Here’s one definition for group economics: when groups of people pool their resources (like money) together to accomplish something that would be harder to do by themselves.
In Tulsa, O.W. Gurley made sure there were bank loans for people in his community who wanted to start a business. Of course, this was money you had to pay back, so if you took the loan you had to have a good plan for how to make money from your business. But at least someone was there who was willing to give you the trust and tools you needed to get started.
I don’t know how old you are reading this, but you don’t have to wait until “you’re an adult” to do this.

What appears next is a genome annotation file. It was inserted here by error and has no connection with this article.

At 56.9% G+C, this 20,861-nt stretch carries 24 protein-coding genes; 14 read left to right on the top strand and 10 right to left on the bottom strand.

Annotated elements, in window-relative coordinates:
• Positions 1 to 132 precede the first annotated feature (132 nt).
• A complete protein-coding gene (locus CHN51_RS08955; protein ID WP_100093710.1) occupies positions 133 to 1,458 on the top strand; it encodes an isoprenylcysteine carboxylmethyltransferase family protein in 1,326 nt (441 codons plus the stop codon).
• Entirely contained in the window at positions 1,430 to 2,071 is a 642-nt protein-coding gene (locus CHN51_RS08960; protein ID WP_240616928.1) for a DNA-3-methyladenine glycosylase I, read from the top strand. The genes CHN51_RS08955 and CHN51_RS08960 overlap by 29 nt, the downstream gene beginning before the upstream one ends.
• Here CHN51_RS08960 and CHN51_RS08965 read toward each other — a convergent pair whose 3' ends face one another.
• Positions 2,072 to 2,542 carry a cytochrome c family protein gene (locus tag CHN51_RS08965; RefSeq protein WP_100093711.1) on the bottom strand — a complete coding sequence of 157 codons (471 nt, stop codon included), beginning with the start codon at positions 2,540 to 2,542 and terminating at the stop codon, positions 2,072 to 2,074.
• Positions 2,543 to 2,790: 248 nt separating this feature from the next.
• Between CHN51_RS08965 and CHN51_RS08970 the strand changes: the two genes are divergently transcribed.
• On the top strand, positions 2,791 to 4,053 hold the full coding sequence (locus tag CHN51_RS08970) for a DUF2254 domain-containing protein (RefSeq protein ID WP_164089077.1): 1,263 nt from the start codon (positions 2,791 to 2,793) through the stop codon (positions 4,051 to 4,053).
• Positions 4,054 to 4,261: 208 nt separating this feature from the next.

Let’s start at step one: you can become the person who lends money to others by first getting a part-time job. In some cities or states, you can do this by the time you turn 14 or16 years old.
So one option is to find a job working anywhere (McDonald’s, a summer camp, or at the mall) and start putting money aside for the goals you have. You should watch the video I posted to learn more about setting up goals for your savings, whether to start a business or create a side hustle to earn more money.
As you’re putting your money aside, make sure you ask your parents to help you open both a checking and savings account. Unfortunately, that part you can’t do by yourself until you’re an adult.
If you do get their permission and have a bank account, make sure your job automatically sends your paycheck to your bank account using something called “direct deposit” or an ACH deposit.